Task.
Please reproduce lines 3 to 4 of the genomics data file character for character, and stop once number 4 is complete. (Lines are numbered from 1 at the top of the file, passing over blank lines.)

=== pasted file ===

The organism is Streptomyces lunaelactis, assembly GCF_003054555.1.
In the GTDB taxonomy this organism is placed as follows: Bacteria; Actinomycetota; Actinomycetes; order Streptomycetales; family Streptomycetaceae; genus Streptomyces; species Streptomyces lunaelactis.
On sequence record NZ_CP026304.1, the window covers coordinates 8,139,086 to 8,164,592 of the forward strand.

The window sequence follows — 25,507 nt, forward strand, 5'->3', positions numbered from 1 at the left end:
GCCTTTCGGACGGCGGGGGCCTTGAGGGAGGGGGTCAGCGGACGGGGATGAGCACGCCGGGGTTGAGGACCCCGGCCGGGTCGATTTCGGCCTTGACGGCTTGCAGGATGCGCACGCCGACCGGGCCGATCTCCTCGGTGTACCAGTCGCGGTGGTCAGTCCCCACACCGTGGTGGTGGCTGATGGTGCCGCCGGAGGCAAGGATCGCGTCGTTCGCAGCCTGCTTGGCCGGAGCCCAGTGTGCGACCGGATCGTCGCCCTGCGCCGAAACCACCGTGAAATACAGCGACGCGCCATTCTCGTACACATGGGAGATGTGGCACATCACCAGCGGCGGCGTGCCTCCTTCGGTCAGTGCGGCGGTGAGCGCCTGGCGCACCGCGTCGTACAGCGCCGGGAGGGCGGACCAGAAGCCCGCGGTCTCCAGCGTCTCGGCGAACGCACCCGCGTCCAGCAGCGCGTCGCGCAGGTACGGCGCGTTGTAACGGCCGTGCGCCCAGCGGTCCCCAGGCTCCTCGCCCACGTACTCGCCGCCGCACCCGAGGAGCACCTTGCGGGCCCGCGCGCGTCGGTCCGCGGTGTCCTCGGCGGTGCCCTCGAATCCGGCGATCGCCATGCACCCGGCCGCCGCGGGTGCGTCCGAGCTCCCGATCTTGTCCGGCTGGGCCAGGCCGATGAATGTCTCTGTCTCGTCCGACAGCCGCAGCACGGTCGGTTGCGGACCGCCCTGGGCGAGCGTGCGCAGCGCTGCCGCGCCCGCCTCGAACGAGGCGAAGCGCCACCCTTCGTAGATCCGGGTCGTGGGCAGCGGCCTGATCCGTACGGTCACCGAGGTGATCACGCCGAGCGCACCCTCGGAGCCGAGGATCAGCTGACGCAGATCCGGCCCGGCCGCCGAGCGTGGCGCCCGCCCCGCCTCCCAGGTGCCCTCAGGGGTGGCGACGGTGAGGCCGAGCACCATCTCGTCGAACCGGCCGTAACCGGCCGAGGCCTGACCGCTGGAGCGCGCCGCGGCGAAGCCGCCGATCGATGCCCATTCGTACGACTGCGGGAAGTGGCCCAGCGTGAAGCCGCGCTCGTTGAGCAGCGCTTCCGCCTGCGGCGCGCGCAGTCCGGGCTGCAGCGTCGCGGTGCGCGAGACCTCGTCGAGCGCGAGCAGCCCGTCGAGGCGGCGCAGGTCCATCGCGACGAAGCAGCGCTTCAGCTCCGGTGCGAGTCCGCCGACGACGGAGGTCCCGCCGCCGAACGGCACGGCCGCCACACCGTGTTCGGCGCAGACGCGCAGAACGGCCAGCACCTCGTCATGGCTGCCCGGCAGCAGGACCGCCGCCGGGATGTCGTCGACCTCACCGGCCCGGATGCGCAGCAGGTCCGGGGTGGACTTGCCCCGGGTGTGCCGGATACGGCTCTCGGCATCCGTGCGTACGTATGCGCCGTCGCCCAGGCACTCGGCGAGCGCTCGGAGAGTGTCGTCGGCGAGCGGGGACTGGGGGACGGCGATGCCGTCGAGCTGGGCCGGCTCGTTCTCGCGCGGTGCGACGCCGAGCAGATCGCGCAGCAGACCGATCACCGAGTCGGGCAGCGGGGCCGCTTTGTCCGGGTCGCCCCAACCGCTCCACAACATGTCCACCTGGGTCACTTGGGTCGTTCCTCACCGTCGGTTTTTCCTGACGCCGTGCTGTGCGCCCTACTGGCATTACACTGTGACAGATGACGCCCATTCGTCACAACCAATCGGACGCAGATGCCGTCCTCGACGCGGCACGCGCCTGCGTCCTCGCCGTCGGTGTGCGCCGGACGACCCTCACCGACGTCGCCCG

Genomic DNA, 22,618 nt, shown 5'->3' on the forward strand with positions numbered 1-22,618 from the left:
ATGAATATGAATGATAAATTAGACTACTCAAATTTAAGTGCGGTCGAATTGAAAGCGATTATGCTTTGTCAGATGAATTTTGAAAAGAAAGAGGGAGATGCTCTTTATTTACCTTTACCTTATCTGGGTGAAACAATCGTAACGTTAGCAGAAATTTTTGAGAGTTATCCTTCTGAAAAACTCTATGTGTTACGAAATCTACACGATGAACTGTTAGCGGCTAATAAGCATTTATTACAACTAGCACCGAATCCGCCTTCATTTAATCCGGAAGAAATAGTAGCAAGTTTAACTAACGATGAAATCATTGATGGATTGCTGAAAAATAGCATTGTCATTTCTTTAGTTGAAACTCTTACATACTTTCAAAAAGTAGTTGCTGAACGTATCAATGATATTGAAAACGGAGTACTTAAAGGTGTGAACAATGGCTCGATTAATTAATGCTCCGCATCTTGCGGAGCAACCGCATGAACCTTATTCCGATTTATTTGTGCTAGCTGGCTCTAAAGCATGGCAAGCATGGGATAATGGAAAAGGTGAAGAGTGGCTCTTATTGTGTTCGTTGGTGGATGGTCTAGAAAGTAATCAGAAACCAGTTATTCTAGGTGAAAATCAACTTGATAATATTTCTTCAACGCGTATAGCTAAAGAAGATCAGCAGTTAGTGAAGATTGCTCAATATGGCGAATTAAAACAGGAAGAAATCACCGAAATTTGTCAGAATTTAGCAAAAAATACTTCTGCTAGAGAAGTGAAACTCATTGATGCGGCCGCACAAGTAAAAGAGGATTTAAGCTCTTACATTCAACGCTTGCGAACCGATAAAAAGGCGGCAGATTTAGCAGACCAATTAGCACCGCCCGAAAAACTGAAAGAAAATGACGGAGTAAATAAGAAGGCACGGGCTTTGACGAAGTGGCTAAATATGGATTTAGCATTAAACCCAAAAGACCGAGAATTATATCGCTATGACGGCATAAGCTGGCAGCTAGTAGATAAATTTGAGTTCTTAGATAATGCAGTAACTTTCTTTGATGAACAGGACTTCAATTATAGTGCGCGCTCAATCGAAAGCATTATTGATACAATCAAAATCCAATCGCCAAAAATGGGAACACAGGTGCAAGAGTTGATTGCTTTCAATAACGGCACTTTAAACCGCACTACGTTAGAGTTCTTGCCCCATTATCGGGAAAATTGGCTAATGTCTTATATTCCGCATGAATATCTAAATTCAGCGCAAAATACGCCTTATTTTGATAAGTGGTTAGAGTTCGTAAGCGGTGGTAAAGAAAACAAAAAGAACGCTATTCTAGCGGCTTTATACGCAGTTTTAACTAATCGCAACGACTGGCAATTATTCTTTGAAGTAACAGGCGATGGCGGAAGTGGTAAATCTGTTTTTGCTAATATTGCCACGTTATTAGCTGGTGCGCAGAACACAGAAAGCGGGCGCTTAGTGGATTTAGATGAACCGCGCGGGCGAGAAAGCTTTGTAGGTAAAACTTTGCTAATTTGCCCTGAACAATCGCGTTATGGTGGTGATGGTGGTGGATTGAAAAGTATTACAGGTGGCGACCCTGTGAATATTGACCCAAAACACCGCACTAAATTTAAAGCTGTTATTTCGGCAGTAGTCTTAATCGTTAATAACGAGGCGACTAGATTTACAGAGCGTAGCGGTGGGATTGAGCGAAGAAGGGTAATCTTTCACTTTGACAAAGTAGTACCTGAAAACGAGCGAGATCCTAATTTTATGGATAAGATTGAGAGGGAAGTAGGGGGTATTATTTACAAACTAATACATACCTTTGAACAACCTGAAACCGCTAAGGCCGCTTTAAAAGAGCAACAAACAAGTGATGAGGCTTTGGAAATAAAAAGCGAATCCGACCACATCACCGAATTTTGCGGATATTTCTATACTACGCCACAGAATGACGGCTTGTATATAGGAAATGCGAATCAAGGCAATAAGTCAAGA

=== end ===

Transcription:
On sequence record NZ_CP026304.1, the window covers coordinates 8,139,086 to 8,164,592 of the forward strand.

The window sequence follows — 25,507 nt, forward strand, 5'->3', positions numbered from 1 at the left end: